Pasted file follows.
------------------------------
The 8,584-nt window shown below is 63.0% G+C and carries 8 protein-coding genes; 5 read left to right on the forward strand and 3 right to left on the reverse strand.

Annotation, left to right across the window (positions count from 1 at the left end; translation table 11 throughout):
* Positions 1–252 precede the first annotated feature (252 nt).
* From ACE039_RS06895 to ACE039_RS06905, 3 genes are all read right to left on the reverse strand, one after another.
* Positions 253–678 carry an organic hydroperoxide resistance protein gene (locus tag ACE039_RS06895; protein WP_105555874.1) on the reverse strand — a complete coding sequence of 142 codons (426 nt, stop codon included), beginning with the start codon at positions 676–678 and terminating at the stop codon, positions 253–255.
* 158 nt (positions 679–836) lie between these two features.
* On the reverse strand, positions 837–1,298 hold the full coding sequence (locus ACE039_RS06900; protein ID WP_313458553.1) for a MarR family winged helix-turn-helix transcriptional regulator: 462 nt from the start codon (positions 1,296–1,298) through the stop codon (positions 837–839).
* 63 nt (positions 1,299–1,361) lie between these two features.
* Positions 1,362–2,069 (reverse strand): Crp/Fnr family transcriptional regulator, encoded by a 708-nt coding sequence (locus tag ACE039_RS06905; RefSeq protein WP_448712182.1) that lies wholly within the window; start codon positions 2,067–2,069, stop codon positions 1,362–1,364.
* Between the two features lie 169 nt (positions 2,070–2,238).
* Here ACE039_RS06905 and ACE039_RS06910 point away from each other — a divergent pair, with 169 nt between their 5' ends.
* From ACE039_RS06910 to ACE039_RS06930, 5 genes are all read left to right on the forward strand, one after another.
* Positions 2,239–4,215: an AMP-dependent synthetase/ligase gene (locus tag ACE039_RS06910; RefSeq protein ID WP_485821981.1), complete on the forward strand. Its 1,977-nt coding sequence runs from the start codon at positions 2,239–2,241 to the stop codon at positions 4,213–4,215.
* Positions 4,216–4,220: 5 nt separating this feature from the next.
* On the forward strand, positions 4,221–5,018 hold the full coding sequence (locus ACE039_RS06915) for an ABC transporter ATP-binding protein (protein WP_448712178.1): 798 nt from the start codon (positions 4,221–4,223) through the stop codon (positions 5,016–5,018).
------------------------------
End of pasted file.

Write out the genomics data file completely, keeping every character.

The 8,584-nt window shown below is 63.0% G+C and carries 8 protein-coding genes; 5 read left to right on the forward strand and 3 right to left on the reverse strand.

Annotation, left to right across the window (positions count from 1 at the left end; translation table 11 throughout):
* Positions 1–252 precede the first annotated feature (252 nt).
* From ACE039_RS06895 to ACE039_RS06905, 3 genes are all read right to left on the reverse strand, one after another.
* Positions 253–678 carry an organic hydroperoxide resistance protein gene (locus tag ACE039_RS06895; protein WP_105555874.1) on the reverse strand — a complete coding sequence of 142 codons (426 nt, stop codon included), beginning with the start codon at positions 676–678 and terminating at the stop codon, positions 253–255.
* 158 nt (positions 679–836) lie between these two features.
* On the reverse strand, positions 837–1,298 hold the full coding sequence (locus ACE039_RS06900; protein ID WP_313458553.1) for a MarR family winged helix-turn-helix transcriptional regulator: 462 nt from the start codon (positions 1,296–1,298) through the stop codon (positions 837–839).
* 63 nt (positions 1,299–1,361) lie between these two features.
* Positions 1,362–2,069 (reverse strand): Crp/Fnr family transcriptional regulator, encoded by a 708-nt coding sequence (locus tag ACE039_RS06905; RefSeq protein WP_448712182.1) that lies wholly within the window; start codon positions 2,067–2,069, stop codon positions 1,362–1,364.
* Between the two features lie 169 nt (positions 2,070–2,238).
* Here ACE039_RS06905 and ACE039_RS06910 point away from each other — a divergent pair, with 169 nt between their 5' ends.
* From ACE039_RS06910 to ACE039_RS06930, 5 genes are all read left to right on the forward strand, one after another.
* Positions 2,239–4,215: an AMP-dependent synthetase/ligase gene (locus tag ACE039_RS06910; RefSeq protein ID WP_485821981.1), complete on the forward strand. Its 1,977-nt coding sequence runs from the start codon at positions 2,239–2,241 to the stop codon at positions 4,213–4,215.
* Positions 4,216–4,220: 5 nt separating this feature from the next.
* On the forward strand, positions 4,221–5,018 hold the full coding sequence (locus ACE039_RS06915) for an ABC transporter ATP-binding protein (protein WP_448712178.1): 798 nt from the start codon (positions 4,221–4,223) through the stop codon (positions 5,016–5,018).